I have a selfish side. I want to spend the few hours when the respite caregiver comes, for myself. I don’t want to pay bills, and I don’t want to get groceries, and I am not even sure if I want anyone around at this point. With this knowledge, I have put off for most of this week getting groceries, waiting for Al to have a better day.
I thought today was it. Al got up, said he slept well, took his shower without tears today, and seemed pretty good. I decided to go get groceries with him after lunch was over. He seemed alright with the idea, so I fixed his lunch and we took off for the store.
We get almost there and he starts complaining of pain in his leg and ankle. My fault, I didn’t have any ibuprofen with me. I should have been quiet. I should have just turned around and went back home and got him the pills and a glass of water, but I wanted my own way. I had my mind-set on going to get groceries, and by gosh I was going to do this!
He tells me that I don’t care if he is in pain. He starts the poor me story all over again. I have heard it so many times these past couple of months, I know it by heart. Not meaning to sound cold and cruel, just pointing out it is said a lot. He doesn’t give me any silence, and he is crying and icky stuff is dripping down on his shirt. I drove listening to this for another half a mile and I was in the middle of a residential neighborhood, and I don’t know what came over me, but I slammed on my brakes pulling up next to the curb. I put the car in park, and I looked him straight on, and I said, I have heard enough, I can’t take this anymore. I told him that no matter what I said to help him feel better about himself, I could not do it. I told him that he was getting very close to needing more help than I could give him, and we were going to have to discuss him living else where.
He doubled up his fist, but didn’t touch me. He told me to call the police, for why, I don’t know. He tried getting out of the car, and I told him to sit still and hush right this moment. I told him if you get out of this car, someone is going to see you throwing this fit. They are going to call the police on you!!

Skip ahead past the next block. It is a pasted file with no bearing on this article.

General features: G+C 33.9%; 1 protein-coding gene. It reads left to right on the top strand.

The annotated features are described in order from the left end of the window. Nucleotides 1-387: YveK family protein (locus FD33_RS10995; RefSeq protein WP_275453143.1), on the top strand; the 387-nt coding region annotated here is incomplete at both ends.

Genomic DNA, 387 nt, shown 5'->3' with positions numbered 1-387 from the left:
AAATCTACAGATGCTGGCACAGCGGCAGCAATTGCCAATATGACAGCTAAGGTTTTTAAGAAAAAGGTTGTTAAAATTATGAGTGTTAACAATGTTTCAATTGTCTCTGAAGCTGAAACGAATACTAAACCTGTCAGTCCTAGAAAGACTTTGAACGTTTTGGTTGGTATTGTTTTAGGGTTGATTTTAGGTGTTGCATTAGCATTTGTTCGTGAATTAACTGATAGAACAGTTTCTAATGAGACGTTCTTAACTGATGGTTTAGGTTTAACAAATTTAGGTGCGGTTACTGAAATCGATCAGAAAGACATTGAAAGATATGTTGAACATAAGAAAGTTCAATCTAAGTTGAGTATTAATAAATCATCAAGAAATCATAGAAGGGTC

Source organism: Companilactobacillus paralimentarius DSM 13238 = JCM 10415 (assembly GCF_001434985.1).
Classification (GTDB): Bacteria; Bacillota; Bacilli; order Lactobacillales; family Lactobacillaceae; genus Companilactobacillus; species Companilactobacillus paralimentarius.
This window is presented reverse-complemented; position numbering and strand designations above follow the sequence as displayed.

I told him that I loved him, and I told him that I cared. I explained to him that I would give my right arm if I could fix this Parkinson’s, but I couldn’t do it. He went on to say the same things, he can’t walk right, he can’t do anything. I got out of the car and stood against the door praying for someone to take me out of here, just get me out of here. Nothing happened. I smoked a cigarette while he sat in the car and rambled on about how bad he has it.
I finished my cigarette and got back in the car. I once again in a slow, very clear voice, told him that I know this is frustrating to him, but I loved him, no matter how fast or slow he was, no matter if he was sick or healthy. I tried my best to console him, but when he said, no one cares, I put the car in drive, and in silence drove to the grocery store.
Now I didn’t care who saw him crying, I didn’t care if he was crying. The only thing I cared about was that I was winning this one. I was getting my groceries!
We got to the store, and I did my shopping. He sat in his scooter and went so slowly, that people were having to go around him, and he cried all the way through the store. I went through the check out line, the bag boy helped me with the groceries to the car, and I drove home. Me happy that I got my food, and Al still crying.
Thank God, he is napping now.
Being a kid still, I thought I was probably special, because I had something in my family that most didn’t, but this isn’t true, and I realized it the more I matured in life.
There are many families that divorce today. Families of the same-sex marry or live together, grandparents raising kids, kids raising themselves.
When I think back to my childhood, it was fairly normal for the most parts compared to other families I have come to know. I had a real dad raising me and a step-mother, doing the best she could with two instant kids added to her marriage.